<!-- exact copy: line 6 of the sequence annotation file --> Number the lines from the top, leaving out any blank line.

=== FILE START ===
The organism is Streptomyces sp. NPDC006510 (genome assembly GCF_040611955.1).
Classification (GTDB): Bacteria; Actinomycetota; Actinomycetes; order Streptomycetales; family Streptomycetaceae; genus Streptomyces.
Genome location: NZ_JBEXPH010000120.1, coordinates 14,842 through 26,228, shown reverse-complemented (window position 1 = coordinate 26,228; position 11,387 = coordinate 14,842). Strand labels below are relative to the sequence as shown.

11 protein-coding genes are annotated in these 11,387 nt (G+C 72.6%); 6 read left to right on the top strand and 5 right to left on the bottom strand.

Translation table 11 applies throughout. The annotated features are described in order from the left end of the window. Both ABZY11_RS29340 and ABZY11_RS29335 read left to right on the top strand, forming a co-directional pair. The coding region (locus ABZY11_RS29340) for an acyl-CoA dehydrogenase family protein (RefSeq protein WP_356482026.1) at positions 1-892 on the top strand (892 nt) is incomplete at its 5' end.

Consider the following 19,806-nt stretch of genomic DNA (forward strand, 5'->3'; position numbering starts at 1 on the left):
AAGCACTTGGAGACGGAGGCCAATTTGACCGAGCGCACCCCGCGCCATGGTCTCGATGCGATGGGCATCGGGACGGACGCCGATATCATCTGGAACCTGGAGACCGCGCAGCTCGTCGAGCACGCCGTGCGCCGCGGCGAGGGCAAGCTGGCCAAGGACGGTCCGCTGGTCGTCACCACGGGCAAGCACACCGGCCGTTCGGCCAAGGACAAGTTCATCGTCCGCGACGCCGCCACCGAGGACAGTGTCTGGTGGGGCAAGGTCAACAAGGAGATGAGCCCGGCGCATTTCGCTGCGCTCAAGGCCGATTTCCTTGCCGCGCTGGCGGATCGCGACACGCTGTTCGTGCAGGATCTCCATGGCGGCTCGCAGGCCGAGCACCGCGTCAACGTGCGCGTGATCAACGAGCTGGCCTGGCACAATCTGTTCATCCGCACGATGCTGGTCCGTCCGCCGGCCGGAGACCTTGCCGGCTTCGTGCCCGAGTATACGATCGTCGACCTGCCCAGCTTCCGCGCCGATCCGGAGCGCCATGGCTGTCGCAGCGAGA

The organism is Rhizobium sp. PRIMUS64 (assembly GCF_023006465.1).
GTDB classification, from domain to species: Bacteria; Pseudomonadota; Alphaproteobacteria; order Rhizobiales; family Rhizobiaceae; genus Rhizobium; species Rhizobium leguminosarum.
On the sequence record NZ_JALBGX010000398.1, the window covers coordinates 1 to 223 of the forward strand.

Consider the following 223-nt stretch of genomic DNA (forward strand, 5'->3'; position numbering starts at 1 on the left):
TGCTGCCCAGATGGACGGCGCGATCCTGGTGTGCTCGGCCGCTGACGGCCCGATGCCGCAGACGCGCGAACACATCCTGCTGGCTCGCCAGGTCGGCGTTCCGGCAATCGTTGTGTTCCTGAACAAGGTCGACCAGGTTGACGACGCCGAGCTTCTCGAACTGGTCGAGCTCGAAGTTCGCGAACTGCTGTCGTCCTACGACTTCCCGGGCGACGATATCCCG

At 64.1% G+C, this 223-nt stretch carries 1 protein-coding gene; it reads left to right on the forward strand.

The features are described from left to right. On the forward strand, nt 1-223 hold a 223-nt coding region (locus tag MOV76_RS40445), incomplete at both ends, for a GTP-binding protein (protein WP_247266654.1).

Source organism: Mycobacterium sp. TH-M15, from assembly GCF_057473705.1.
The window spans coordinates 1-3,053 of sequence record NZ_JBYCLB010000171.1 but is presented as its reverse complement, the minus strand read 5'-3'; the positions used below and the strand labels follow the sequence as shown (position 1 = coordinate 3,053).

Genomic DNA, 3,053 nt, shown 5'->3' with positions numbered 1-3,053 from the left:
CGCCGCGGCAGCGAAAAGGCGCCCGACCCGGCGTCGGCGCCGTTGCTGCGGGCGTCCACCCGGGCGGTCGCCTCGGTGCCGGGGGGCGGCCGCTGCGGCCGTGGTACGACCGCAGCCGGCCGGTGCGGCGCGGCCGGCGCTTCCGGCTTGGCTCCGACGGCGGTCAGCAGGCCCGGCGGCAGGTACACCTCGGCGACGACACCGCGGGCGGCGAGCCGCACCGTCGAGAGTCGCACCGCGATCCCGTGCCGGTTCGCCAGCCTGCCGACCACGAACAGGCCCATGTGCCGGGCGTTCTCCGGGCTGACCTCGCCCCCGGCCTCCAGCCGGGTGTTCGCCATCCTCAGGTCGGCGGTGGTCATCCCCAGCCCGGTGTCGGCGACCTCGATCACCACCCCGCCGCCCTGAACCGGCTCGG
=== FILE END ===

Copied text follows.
Consider the following 19,806-nt stretch of genomic DNA (forward strand, 5'->3'; position numbering starts at 1 on the left):